Apprently, I am used to having disasters occur at midnight. This time,
as we had just changed watch, the boat start to luff and did not respond
at all to the windvane. I called Olivier back to check out while I
steered by hand, and Olivier found the water paddle of the windvane
floating behind the boat, towed by the safety line. Difficult to explain
for those who don't know the Monitor windvane. There is a vertical tube
holding the water blade and which rotates to trigger the lateral
movement that in turns handle the wheel. That tube has a hinge, half way
up so that the blade can be lifted out of the water when not in use. It
is the upper part of that hinge which is normally welded to the tube
that came off. This is stainless steel and we should be able to have it
welded back in Rodriguez, not before of course.
Sooooo, in the meantime, we have to use our brand new electric autopilot
and its faulty power supply. We put it on, and soon enough, it tripped
the breaker. So at the end of my watch during which I hand steered the
boat, Olivier put back in place the power supply picked up from the SSB
circuit, and it now works fine.
The weather conditions are a lot better now, with winds at 20 knots from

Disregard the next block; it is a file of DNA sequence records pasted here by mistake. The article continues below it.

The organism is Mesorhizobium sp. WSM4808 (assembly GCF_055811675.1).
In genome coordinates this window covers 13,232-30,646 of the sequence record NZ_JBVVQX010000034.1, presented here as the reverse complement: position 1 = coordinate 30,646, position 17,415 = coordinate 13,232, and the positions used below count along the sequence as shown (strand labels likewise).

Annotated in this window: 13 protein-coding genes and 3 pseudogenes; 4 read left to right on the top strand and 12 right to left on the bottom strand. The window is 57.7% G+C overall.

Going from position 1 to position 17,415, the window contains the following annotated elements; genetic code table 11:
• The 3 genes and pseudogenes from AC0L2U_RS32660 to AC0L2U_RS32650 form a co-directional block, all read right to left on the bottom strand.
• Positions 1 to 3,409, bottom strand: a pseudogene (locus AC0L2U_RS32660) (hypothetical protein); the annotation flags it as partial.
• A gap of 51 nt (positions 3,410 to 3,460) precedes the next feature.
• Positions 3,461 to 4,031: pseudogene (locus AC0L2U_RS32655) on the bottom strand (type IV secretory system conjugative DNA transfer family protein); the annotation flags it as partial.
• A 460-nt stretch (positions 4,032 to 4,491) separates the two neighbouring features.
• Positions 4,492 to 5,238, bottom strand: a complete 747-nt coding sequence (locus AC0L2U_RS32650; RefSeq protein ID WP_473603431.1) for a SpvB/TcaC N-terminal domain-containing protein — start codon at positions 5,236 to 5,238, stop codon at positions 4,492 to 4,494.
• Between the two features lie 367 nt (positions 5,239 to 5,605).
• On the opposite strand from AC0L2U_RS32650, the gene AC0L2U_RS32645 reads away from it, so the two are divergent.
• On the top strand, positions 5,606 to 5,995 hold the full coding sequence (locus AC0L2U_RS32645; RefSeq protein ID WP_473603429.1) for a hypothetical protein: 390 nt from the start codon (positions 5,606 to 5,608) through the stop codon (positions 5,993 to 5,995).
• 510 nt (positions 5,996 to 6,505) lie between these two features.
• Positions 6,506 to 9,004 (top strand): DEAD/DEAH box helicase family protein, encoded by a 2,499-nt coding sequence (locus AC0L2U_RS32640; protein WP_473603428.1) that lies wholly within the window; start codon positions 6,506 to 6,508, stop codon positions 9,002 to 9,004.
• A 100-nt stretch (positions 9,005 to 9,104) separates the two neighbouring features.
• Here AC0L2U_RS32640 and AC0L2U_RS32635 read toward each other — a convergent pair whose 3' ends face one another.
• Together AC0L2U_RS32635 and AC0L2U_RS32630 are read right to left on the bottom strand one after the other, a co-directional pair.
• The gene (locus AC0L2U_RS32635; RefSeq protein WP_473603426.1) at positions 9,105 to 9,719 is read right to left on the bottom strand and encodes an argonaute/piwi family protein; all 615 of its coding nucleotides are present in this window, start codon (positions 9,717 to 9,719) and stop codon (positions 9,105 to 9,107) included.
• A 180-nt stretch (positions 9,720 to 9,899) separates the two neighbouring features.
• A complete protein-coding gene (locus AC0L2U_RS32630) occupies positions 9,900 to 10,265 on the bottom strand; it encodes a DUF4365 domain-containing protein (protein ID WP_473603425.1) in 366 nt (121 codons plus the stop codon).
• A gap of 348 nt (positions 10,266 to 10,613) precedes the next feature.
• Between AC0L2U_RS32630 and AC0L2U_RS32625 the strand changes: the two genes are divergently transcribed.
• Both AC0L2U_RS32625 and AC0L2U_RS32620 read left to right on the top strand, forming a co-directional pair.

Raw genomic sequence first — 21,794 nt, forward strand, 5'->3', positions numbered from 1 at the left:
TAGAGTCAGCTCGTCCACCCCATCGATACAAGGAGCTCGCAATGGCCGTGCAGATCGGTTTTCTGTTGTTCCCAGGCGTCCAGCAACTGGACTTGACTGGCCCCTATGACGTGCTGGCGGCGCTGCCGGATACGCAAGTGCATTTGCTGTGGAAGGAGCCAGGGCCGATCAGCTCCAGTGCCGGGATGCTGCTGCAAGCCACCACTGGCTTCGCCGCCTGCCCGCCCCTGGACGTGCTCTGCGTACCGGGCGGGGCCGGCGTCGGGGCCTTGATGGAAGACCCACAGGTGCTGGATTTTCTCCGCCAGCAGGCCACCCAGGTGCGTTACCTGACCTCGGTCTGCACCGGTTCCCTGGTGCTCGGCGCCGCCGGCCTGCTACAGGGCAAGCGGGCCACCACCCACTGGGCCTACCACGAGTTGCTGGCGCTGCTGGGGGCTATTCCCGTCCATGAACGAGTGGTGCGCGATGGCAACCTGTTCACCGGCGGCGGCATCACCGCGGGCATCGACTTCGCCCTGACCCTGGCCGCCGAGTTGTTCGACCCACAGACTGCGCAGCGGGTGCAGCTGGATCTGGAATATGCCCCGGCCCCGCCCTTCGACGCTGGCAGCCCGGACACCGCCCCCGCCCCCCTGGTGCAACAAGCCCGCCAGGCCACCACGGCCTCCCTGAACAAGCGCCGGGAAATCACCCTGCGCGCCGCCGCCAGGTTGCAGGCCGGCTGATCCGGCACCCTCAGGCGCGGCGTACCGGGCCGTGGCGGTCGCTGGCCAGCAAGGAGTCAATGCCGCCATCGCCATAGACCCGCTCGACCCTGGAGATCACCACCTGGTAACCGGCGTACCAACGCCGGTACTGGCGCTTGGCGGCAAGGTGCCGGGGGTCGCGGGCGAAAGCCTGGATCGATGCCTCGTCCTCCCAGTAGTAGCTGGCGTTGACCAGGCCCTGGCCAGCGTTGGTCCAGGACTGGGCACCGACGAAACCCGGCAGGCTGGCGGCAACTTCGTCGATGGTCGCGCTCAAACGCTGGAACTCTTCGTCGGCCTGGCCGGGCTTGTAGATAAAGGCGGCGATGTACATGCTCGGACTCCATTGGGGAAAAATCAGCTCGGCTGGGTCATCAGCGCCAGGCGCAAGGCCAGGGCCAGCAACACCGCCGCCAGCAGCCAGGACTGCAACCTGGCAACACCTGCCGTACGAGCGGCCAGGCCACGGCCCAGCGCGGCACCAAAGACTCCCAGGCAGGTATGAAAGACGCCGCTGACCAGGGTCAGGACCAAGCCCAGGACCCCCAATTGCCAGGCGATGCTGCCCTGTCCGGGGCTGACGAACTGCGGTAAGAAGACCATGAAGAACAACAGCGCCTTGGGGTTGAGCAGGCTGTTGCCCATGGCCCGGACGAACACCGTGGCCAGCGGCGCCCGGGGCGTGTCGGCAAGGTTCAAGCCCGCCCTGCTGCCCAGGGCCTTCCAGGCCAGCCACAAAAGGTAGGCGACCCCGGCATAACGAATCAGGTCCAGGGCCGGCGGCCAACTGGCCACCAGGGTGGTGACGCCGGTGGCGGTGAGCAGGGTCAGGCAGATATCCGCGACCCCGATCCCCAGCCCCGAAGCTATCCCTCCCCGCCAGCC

SE to ESE, and with the wind like that way abaft of our beam, we have a
lot less water coming on deck and finding its way inside the boat. Seven
more days of that nice weather and we should be able to start doing
repairs in Rodriguez. Actually, we might spend a little more time than
planned there as we are likely to be anchored in Mauritius and therefore
have less facilities to do the repairs. We need running water to check
out the leaks and we have to be alongside.
Today I again had a good radio communication with the South Africa
Maritime Network. Life is not all that bad.
We are now 1145 miles fromn Rodriguez, very close to the halfway mark.
We have lost the very nice current that one day gave us an extra 20
miles and made me doubt our loch. All we got today was a mere 6 miles.
Better than nothing anyway.